When I was still in undergrad, I once asked a newly graduated veterinarian who was working at an equine clinic where I was externing what was one tip she had for vet school. Her tip was, “Learn your anatomy.” She said if she could go back, she would study anatomy more and learn everything better. I took that to heart and remembered that fact many times in the anatomy lab, both in class and when I would return to study in the lab outside of class.
Now I’m a third-year student, and I’ve been working with a small animal practitioner many mornings doing surgery. Most days I get the surgery schedule in advance, so that I can prepare appropriately for each procedure. When I sit on my couch in the evenings going through the techniques and procedures we’ll be doing the next day, I think to myself, “I wish I had learned my anatomy better.” I was muttering to myself the same piece of advice that newly graduated vet had offered to me years before. I think anatomy is something you’ll never be able to learn enough of and something that all good veterinarians are constantly reviewing if they have any kind of varied surgical practice.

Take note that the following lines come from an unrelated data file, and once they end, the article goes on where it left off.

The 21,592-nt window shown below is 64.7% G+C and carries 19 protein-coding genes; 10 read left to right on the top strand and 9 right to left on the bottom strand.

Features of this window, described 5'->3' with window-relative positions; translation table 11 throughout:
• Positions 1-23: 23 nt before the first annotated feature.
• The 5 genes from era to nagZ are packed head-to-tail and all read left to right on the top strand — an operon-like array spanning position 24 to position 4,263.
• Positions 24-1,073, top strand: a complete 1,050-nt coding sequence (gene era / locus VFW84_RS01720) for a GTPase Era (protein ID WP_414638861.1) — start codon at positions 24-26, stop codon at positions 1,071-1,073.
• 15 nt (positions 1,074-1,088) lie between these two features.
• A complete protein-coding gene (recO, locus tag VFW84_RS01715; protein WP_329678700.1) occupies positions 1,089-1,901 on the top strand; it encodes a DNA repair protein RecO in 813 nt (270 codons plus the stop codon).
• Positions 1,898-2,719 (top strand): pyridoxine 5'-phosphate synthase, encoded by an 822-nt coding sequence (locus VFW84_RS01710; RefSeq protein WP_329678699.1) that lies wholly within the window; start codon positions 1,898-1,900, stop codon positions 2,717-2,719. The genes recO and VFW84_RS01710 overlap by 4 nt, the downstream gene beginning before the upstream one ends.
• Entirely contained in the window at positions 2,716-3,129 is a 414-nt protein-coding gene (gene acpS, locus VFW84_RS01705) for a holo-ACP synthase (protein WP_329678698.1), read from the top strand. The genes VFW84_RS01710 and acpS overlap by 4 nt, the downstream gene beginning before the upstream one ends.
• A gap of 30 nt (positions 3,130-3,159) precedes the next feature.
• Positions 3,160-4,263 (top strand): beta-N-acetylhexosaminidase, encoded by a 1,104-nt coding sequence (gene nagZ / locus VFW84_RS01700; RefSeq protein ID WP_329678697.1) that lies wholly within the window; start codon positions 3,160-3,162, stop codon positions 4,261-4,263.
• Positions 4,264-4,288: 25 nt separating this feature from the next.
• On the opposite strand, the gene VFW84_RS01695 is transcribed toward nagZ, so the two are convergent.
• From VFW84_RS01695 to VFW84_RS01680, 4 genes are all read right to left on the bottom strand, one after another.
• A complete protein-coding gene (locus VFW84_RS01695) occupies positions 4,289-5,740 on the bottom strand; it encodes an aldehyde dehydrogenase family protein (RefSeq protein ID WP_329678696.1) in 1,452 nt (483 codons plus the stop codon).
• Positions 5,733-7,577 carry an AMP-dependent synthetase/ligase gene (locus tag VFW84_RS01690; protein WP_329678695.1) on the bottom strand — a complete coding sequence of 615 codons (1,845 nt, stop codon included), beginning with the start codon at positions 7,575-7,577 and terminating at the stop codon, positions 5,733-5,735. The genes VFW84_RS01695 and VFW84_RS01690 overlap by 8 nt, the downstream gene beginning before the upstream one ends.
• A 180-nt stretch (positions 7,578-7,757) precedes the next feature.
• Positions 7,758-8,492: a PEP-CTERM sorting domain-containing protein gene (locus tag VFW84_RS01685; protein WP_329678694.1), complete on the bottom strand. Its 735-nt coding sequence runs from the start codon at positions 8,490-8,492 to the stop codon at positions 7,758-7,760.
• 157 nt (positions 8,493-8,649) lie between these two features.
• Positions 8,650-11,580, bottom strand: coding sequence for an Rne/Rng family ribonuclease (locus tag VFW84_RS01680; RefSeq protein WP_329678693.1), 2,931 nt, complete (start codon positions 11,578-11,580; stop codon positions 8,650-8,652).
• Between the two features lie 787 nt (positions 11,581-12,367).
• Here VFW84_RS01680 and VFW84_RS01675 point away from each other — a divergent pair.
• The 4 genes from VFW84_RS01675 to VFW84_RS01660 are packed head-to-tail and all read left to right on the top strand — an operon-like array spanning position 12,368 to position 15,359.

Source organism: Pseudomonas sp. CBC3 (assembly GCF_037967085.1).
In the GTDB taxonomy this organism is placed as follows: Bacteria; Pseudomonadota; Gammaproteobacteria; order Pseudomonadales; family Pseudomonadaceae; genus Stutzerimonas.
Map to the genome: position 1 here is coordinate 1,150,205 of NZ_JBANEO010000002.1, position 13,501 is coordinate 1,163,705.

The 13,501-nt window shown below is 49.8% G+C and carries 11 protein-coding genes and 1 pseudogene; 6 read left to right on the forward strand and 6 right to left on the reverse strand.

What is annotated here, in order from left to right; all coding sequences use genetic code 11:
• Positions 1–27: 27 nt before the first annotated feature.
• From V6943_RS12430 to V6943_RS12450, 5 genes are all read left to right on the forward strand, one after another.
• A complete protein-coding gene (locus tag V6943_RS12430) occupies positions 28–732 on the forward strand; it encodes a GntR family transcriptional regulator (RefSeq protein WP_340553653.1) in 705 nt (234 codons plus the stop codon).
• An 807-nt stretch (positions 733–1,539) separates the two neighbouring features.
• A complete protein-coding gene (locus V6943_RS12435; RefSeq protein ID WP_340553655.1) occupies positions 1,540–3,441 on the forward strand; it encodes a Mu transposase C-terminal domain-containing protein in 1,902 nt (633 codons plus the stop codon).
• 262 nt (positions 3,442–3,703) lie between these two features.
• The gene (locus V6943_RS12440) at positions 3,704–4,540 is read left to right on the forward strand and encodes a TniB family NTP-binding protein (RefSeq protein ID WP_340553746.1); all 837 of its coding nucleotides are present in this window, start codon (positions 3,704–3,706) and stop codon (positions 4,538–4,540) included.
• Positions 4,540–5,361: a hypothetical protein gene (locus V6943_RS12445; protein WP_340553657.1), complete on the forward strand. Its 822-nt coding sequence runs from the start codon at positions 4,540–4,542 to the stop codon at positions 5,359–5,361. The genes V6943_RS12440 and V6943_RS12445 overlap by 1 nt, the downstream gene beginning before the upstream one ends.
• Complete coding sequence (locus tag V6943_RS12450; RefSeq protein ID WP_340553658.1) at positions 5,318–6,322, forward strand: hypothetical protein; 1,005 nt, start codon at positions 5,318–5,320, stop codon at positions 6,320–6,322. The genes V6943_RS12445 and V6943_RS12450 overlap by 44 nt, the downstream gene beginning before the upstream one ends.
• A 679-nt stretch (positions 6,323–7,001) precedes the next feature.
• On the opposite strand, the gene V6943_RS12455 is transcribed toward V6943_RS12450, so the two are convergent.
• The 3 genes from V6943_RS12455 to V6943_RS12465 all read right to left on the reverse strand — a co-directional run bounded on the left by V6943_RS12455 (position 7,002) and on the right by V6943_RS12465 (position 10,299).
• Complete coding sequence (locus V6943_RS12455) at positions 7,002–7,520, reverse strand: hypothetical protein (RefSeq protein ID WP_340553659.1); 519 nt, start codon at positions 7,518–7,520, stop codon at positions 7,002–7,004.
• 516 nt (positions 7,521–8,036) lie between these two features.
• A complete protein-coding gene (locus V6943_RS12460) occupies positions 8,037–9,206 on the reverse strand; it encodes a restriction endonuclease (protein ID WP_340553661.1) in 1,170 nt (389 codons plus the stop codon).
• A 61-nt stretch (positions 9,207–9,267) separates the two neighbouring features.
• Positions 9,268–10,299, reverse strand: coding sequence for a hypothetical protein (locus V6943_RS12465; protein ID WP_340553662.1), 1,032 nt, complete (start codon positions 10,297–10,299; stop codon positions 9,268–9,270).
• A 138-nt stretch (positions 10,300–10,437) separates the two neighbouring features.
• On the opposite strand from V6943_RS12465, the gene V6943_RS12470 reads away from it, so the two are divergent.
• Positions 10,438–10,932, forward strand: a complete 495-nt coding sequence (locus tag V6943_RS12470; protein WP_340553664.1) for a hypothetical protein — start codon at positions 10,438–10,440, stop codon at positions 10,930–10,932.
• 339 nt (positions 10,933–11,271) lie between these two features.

So today, if a student who had recently been accepted into vet school asked me for one piece of advice for the first year of classes, I feel confident I would say, “Learn your anatomy.” It is something you will need constantly.